An ocean is a large body of salt water that covers the Earth’s surface. It is one of the major components of Earth’s hydrosphere, and it plays a critical role in the climate system by absorbing, distributing, and regulating heat from the Sun. The ocean also produces half of the oxygen in the world’s atmosphere and provides food to countless species.
Oceans are formed by the movement of tectonic plates, post-glacial rebound, and sea level rise. They are the world’s largest ecosystems and contain an astounding array of life. They provide vital environmental services to humankind, including regulating the planet’s temperature, providing raw materials for food and fuel, and acting as a natural flood control mechanism. In addition, they serve as a means of transportation and trade, and provide a platform for exploration and discovery.
The world’s oceanic waters are divided into several principal areas, usually recognized as the Pacific Ocean, Atlantic Ocean, Indian Ocean, Arctic Ocean, and Southern Ocean; the latter two being sometimes consolidated into the first three. The ocean’s surface waters are divided into various zones based on the properties of the water, such as temperature (thermocline), salinity (halocline), and chemical composition (chemocline).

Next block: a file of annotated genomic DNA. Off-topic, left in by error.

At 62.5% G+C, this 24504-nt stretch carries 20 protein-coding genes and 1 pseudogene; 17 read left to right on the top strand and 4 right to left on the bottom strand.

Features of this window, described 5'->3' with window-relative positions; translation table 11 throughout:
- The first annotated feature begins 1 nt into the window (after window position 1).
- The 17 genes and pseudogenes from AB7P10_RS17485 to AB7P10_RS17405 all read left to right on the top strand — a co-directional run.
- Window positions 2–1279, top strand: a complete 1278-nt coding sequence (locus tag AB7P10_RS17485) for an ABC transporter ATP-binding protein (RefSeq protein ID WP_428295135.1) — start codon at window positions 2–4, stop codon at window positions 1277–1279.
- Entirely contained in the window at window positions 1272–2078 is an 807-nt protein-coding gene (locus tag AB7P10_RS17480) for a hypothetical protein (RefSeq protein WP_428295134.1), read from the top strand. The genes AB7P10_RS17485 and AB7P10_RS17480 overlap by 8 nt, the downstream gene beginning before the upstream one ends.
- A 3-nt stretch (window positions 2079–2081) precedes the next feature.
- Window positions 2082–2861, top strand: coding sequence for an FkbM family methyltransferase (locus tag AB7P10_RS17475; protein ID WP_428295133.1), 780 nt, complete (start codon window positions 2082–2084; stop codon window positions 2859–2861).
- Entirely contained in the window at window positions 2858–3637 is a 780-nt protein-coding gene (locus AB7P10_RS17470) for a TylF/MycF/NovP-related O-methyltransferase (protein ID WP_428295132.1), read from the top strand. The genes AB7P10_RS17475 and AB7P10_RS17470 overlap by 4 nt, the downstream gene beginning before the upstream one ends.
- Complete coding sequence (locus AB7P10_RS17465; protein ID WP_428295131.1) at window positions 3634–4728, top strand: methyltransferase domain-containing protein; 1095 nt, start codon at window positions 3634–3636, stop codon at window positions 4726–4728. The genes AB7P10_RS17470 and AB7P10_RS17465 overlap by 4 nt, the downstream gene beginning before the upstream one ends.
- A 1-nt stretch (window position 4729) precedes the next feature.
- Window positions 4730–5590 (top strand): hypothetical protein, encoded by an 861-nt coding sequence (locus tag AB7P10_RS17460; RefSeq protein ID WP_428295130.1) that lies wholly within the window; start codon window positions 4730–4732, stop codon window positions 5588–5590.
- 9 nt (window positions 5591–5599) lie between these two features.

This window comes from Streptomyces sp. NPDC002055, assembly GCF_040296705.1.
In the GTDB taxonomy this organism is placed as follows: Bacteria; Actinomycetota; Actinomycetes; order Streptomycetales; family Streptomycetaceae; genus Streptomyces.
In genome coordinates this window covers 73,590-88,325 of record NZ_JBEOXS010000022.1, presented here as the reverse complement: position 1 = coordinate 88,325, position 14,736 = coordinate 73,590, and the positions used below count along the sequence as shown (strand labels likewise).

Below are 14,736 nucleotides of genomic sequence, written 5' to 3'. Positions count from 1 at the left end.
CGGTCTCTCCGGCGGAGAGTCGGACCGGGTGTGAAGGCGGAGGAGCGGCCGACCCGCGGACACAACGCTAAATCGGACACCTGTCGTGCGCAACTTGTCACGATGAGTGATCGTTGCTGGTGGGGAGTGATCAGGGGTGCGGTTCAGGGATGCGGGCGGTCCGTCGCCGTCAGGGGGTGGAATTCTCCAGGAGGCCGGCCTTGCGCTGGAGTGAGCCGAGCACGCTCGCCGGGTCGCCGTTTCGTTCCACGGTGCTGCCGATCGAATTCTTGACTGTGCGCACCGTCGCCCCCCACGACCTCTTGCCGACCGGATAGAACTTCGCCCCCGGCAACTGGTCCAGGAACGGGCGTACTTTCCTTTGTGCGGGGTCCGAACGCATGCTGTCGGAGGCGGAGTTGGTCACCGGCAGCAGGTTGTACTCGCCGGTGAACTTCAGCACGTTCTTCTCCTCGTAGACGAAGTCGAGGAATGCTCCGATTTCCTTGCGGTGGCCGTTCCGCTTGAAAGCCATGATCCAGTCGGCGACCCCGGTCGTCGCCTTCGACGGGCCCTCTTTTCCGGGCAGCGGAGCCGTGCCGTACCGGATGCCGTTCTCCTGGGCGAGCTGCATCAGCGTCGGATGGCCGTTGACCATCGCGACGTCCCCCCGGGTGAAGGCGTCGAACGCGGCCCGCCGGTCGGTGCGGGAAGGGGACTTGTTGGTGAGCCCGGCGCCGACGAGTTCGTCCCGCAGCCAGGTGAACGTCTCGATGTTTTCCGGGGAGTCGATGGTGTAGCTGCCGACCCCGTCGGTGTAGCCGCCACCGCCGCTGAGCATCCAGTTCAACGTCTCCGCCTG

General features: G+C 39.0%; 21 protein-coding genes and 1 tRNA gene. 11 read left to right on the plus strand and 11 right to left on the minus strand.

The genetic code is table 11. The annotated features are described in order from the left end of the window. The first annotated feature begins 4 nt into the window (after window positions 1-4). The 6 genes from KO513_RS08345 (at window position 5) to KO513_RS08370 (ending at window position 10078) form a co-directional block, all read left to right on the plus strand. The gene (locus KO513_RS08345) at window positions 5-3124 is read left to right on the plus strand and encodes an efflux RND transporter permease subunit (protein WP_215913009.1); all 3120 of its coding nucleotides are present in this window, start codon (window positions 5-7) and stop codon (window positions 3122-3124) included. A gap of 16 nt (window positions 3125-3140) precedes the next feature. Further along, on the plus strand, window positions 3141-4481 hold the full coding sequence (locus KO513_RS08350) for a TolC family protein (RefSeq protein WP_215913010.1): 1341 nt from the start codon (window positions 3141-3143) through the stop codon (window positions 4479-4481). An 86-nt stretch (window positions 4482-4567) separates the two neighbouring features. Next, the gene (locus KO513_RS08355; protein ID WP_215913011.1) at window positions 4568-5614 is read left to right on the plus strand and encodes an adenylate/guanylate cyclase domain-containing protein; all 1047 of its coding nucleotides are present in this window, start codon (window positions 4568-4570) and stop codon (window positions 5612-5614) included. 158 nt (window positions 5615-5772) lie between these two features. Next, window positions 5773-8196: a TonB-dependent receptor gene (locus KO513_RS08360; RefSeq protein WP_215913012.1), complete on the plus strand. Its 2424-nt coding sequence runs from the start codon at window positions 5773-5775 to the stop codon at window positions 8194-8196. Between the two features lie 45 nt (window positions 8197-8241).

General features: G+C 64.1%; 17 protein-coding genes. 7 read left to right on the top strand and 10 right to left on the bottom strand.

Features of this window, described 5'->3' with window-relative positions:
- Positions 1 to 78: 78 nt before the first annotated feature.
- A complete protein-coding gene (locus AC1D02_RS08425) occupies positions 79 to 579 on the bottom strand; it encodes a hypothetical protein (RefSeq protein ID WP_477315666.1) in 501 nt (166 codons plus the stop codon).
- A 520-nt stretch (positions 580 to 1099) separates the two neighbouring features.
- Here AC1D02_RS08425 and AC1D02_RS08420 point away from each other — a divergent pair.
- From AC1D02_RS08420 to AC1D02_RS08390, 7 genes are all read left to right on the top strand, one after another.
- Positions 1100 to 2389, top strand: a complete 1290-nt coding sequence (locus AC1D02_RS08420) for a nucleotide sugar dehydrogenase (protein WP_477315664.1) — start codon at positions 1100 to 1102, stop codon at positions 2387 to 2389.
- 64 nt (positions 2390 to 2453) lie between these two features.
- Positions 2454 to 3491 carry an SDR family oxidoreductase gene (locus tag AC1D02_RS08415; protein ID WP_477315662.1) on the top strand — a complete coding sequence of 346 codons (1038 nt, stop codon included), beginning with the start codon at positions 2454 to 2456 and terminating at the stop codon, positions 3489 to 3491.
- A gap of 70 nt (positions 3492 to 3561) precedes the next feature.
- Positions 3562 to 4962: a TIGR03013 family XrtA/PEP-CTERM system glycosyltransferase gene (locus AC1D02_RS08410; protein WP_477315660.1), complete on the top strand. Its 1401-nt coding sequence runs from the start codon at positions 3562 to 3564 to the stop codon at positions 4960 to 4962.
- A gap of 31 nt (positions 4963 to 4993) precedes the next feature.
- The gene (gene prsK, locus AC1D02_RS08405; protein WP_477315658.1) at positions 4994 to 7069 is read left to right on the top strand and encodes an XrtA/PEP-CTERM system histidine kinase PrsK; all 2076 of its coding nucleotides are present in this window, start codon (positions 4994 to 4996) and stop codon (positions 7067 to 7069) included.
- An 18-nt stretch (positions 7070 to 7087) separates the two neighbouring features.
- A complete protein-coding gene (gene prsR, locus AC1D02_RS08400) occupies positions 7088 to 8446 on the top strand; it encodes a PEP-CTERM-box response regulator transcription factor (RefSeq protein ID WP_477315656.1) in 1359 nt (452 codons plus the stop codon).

Within each zone, distinct boundaries can be drawn that mark changes in the characteristics of the water: the thermocline is found in tropical waters, while a mesopelagic zone lies directly below it, and the bathypelagic zone is the deepest part of the ocean. The mesopelagic zone is a highly biodiverse area that supports many marine organisms. It is the only place on Earth where sunlight can penetrate to depths of about 1,000 meters (3,280 feet).
In contrast, the aphotic zone, below the mesopelagic zone, is very dark. It is a relatively stable habitat that contains fewer animals but is also the source of many nutrients, such as nitrogen and carbon dioxide. The aphotic zone is also a repository of organic material, such as sand, silt, and shells.
The vast and varied ecosystems of the oceans are threatened by human activity, including pollution, overfishing, and climate change. The first step in making a difference is learning about the ocean and how your everyday actions affect it. You can make a difference by supporting nonprofits that work to protect and restore the ocean, by becoming a member or making a one-time donation. You can also help by taking steps to reduce your personal waste, by shopping for sustainable seafood, and by visiting a beach to enjoy its beauty—and to pick up any trash you see.